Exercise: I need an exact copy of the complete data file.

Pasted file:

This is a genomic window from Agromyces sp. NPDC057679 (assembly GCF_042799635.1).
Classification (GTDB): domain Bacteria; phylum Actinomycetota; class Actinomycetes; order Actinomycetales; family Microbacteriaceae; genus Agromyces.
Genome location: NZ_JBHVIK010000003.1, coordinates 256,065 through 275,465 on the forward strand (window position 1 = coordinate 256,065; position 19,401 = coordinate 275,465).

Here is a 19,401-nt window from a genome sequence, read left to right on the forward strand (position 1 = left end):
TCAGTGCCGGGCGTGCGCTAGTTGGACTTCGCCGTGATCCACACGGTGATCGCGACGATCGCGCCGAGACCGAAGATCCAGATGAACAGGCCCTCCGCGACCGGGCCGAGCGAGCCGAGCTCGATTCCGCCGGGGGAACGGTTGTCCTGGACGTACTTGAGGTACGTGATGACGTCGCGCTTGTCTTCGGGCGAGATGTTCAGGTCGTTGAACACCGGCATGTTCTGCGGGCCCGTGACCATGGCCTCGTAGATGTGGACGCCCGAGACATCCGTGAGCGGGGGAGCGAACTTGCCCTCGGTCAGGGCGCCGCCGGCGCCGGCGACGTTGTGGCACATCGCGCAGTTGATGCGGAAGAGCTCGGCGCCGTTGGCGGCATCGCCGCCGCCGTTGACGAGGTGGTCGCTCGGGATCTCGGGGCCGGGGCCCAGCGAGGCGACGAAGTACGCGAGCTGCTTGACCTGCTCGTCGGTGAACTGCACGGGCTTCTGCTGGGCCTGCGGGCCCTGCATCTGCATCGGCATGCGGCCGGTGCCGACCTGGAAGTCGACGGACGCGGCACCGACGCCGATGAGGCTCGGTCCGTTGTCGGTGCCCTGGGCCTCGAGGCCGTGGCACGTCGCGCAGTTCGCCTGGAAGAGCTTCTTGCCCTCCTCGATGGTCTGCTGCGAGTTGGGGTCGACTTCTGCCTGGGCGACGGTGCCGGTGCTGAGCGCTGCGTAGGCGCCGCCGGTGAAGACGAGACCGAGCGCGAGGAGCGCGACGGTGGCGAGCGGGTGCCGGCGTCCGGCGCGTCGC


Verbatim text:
This is a genomic window from Agromyces sp. NPDC057679 (assembly GCF_042799635.1).
Classification (GTDB): domain Bacteria; phylum Actinomycetota; class Actinomycetes; order Actinomycetales; family Microbacteriaceae; genus Agromyces.
Genome location: NZ_JBHVIK010000003.1, coordinates 256,065 through 275,465 on the forward strand (window position 1 = coordinate 256,065; position 19,401 = coordinate 275,465).

Here is a 19,401-nt window from a genome sequence, read left to right on the forward strand (position 1 = left end):
TCAGTGCCGGGCGTGCGCTAGTTGGACTTCGCCGTGATCCACACGGTGATCGCGACGATCGCGCCGAGACCGAAGATCCAGATGAACAGGCCCTCCGCGACCGGGCCGAGCGAGCCGAGCTCGATTCCGCCGGGGGAACGGTTGTCCTGGACGTACTTGAGGTACGTGATGACGTCGCGCTTGTCTTCGGGCGAGATGTTCAGGTCGTTGAACACCGGCATGTTCTGCGGGCCCGTGACCATGGCCTCGTAGATGTGGACGCCCGAGACATCCGTGAGCGGGGGAGCGAACTTGCCCTCGGTCAGGGCGCCGCCGGCGCCGGCGACGTTGTGGCACATCGCGCAGTTGATGCGGAAGAGCTCGGCGCCGTTGGCGGCATCGCCGCCGCCGTTGACGAGGTGGTCGCTCGGGATCTCGGGGCCGGGGCCCAGCGAGGCGACGAAGTACGCGAGCTGCTTGACCTGCTCGTCGGTGAACTGCACGGGCTTCTGCTGGGCCTGCGGGCCCTGCATCTGCATCGGCATGCGGCCGGTGCCGACCTGGAAGTCGACGGACGCGGCACCGACGCCGATGAGGCTCGGTCCGTTGTCGGTGCCCTGGGCCTCGAGGCCGTGGCACGTCGCGCAGTTCGCCTGGAAGAGCTTCTTGCCCTCCTCGATGGTCTGCTGCGAGTTGGGGTCGACTTCTGCCTGGGCGACGGTGCCGGTGCTGAGCGCTGCGTAGGCGCCGCCGGTGAAGACGAGACCGAGCGCGAGGAGCGCGACGGTGGCGAGCGGGTGCCGGCGTCCGGCGCGTCGC